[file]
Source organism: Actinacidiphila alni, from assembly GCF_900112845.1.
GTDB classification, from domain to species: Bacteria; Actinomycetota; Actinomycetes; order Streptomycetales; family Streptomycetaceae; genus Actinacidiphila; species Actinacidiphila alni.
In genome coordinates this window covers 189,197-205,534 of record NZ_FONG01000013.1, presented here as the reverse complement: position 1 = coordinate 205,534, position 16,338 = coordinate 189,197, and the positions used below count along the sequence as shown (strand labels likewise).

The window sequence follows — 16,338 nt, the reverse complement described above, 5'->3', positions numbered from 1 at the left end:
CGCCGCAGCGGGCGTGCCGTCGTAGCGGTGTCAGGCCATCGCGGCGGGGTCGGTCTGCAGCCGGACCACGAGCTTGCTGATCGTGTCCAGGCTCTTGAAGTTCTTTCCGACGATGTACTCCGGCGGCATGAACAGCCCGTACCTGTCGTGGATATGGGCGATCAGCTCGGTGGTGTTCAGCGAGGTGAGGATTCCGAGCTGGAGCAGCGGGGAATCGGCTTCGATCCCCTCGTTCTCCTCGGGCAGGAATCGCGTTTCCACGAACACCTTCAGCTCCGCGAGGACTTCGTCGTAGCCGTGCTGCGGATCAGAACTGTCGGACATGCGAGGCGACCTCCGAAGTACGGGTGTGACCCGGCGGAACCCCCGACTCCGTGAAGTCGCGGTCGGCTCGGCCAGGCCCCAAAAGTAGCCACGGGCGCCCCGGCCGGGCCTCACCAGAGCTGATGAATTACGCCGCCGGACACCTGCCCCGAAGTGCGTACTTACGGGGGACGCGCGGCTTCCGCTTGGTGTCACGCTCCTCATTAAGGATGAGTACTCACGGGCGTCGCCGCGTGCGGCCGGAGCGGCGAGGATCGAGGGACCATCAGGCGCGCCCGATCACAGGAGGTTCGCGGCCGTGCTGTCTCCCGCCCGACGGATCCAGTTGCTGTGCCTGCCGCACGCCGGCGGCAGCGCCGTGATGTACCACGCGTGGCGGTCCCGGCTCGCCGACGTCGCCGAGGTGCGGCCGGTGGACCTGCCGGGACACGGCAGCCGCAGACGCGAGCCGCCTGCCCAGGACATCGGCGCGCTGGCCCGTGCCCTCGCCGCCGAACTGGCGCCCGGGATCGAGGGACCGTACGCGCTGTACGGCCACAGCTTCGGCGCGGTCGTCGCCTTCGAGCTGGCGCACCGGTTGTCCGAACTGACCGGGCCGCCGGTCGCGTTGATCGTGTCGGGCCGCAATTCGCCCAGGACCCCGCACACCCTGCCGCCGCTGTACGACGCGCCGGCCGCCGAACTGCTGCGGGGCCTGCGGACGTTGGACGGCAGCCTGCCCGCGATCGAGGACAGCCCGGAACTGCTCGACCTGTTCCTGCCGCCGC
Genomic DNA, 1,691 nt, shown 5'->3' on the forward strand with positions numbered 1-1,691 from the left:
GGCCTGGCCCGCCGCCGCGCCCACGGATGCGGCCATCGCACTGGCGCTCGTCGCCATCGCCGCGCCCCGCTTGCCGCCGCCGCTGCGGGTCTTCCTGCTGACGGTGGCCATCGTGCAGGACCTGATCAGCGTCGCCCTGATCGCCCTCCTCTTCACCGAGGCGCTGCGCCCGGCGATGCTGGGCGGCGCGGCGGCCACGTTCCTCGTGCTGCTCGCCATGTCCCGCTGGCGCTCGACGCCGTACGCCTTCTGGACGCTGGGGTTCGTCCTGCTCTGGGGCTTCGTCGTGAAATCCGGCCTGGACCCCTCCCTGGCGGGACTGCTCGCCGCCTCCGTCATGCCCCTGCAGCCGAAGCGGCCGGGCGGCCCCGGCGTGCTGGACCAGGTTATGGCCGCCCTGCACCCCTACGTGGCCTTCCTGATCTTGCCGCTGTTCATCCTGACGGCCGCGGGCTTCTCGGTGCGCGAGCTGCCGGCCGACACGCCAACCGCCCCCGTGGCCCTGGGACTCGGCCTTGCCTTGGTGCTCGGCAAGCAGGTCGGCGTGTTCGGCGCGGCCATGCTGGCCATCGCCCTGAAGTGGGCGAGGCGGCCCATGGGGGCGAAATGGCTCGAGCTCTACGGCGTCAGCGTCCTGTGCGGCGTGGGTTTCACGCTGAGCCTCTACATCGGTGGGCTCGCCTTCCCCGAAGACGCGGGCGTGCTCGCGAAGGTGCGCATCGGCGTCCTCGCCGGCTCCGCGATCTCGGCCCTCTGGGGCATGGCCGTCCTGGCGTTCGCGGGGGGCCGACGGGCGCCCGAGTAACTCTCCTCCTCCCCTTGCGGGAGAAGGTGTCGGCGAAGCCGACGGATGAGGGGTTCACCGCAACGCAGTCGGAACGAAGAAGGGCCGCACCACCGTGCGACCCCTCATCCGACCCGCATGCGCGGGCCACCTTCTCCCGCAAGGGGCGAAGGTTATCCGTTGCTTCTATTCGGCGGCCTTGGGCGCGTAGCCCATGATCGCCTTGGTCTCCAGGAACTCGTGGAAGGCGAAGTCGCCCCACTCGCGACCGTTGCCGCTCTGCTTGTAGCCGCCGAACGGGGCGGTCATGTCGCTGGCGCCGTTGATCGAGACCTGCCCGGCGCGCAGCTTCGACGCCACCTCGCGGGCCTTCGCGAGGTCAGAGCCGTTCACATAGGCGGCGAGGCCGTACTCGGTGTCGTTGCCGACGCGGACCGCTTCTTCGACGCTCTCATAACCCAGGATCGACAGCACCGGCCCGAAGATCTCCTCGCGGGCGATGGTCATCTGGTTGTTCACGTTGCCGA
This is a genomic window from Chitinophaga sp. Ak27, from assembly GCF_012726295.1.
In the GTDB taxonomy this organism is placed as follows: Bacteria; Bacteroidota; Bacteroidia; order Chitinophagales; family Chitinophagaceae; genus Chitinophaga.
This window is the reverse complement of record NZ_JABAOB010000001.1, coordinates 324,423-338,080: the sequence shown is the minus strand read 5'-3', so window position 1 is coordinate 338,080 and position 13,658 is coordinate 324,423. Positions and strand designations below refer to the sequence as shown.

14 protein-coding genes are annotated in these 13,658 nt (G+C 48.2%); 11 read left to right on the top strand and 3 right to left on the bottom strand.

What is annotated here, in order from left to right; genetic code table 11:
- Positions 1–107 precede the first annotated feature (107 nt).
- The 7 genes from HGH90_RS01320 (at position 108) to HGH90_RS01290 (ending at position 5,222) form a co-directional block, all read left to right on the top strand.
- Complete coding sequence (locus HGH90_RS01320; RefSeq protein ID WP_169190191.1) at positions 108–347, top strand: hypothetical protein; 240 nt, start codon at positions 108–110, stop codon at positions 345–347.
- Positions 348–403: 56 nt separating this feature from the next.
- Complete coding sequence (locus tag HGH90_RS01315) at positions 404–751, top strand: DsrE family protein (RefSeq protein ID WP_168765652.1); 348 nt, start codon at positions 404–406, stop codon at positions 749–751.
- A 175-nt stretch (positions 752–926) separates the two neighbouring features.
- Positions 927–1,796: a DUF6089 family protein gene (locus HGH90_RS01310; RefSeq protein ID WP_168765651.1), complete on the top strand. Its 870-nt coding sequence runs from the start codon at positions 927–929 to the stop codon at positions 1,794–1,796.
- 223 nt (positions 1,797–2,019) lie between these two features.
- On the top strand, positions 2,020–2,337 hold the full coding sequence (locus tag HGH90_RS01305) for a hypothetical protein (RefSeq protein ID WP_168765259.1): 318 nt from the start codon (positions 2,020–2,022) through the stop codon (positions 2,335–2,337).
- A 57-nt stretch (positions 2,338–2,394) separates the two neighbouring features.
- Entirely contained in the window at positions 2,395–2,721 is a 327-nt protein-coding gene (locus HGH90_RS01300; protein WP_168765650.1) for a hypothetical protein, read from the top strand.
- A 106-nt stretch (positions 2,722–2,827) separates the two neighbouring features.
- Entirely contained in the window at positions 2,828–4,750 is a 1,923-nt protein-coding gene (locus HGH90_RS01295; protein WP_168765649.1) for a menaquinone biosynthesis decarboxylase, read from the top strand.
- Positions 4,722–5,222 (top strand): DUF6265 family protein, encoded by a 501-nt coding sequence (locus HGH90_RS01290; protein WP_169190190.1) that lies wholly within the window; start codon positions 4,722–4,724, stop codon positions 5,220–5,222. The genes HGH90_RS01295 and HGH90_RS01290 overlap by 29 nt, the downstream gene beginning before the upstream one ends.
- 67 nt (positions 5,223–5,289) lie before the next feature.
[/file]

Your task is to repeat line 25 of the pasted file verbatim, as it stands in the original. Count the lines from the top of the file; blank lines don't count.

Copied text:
- Entirely contained in the window at positions 2,828–4,750 is a 1,923-nt protein-coding gene (locus HGH90_RS01295; protein WP_168765649.1) for a menaquinone biosynthesis decarboxylase, read from the top strand.